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I have an idea for a web application and I am currently researching different platforms. I am really interested in Google App Engine, but it looks like it works pretty good for certain application types while it is less suitable for others (there are horror as well as success stories e.g. Goodbye Google App Engine vs. Why we are really happy with Google App Engine

There is also a similar negative story in this thread from 1 year ago, concluding GAE was not ready for commercial production platform: GAE as Production Platform. There are also other threads from 2009 talking about data select limits (1000 rows) that has since been lifted.

My app will essentially perform some mathematical analysis based on data pulled from external data feeds (could be some substantial amount of data), it would be real time only the first time data is downloaded for a specific item at hand and then stored and retrieved locally from the database at that point. There will be some additional external data pulls as scheduled intervals.

Based on this brief description, should I even bother starting on GAE? In general, what are the rules of thumb to try and decide if developing on GAE is suitable for a problem at hand? Also, what are the good examples of Apps in Production that use GAE. It looks like GAE App Gallery is not around anymore, but I would definitely appreciate any Web 2.0 App examples running on the app engine.

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3 Answers 3

up vote 4 down vote accepted

In your specific case I would double check these factors:

a. Is the mathematical analysis a long running CPU intensive job?

GAE is not designed for long running CPU intensive computational Jobs; this would lead to have an high billing cost and would force you to design your application to avoid some GAE limitations (10 minutes max per job, limited soft memory, CPU quota, etc. etc.).

b. Are you planning to retrieve external data using a mainstream API (twitter, yahoo, facebook)?

Your application shares the same pool of IPs with other applications; if the API you want to adopt does not allow authenticated request, your application will suffer hiccups caused by throttling/quota limits errors. I faced this problem here.

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sadly, point b applies even to google's own apis. last i heard, people trying to use google maps were still having problems with this. hopefully they figure out a way to resolve that, at least for their own API's. –  Peter Recore Feb 1 '11 at 19:38
    
Are you saying in point b that the call to external web service to fetch the data has to be authenticated in order to work with GAE? If it is a simple non-authenticated web service I am making a call to, will it be an issue? –  Rocket Surgeon Feb 1 '11 at 19:58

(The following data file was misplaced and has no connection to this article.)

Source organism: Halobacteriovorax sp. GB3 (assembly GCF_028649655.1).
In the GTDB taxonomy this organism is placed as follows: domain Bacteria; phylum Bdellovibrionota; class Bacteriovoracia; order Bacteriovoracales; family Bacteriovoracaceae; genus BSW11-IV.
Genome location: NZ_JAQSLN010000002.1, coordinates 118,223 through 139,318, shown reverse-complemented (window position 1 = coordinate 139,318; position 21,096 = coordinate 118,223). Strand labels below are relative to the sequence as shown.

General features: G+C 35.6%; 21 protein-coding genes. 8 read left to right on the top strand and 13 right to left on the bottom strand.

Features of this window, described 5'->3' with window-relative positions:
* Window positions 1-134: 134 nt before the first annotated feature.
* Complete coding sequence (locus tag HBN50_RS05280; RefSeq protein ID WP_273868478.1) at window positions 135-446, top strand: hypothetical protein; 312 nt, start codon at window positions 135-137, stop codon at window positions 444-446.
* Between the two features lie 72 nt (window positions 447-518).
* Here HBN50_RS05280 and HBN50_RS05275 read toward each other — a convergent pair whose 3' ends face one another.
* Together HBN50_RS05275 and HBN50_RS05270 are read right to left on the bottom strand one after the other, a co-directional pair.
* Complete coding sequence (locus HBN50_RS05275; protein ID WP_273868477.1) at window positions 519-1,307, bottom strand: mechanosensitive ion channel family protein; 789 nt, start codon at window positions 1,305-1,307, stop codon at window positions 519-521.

@Rocket If other apps on Google App Engine call the same external web service of you and that service has a throttling/rate limit per IP, yes it will be an issue. Check here and here and here –  systempuntoout Feb 1 '11 at 20:14

App Engine should work fine for your application. It's generally designed to serve, and to scale, sites that serve mostly user-facing traffic. Applications that it's not suitable for are things such as video transcoding, which rely heavily on backend processing, or things that have to shell out to native code, such as 3D graphics, etcetera.

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Depends on what type of mathematical analysis are you doing. If your application is heavy in I/O, I would give it some pause. On GAE, you're kind of limited in your I/O options. You basically have the following:

  • RAM: I can't recall exactly, but GAE imposes a hard limit of around 200MB of RAM.
  • Datastore: You get plenty of space here, but it's slow compared to a cached local file system.
  • Memcache: Faster than datastore, but not nearly as fast as a cached disk. And worse, it's a cache, so there's no guarantee that it won't get wiped out.
  • External sources: These include calling out to external web-pages. Lots of flexibility, but very slow.

In sum, I would perhaps look at other options if you're doing heavy I/O on a medium-size dataset (>20MB and ~<2GB). These are probably non-issues for 90% of web-apps, although you should be aware of them.

All the negatives aside, working on GAE is a joyous experience. You spend more time programming and less time configuring. And it's really cheap.

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I disagree with most of this. I've deployed two applications on GAE, both of which are heavy IO and mashups of 2-3 different external APIs / Web Services. I had to break some old habits from years of Java and Rails, had to embrace denormalizing data and design for the use of background tasks for operations that may take several seconds. In my opinion GAE encourages better design patterns for today's web applications. But I do agree with speedplane's second to last paragraph. –  Will Merydith Feb 1 '11 at 4:59
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This answer has some blatantly wrong info. On app engine, normal requests can run 30 seconds, and background tasks can run up to 10 minutes. speedplane, why do you say requests are limited to one second/ten seconds? googleappengine.blogspot.com/2010/12/… –  Peter Recore Feb 1 '11 at 19:26
    
absolutely right... this was a recent change to GAE. Fixed. –  speedplane Feb 1 '11 at 20:18
    
not that recent! the move from 10 seconds to 30 seconds was two years ago. (since feb 2009) and I can't find any reference to a time when requests were actually limited to 1 second... –  Peter Recore Feb 1 '11 at 22:53

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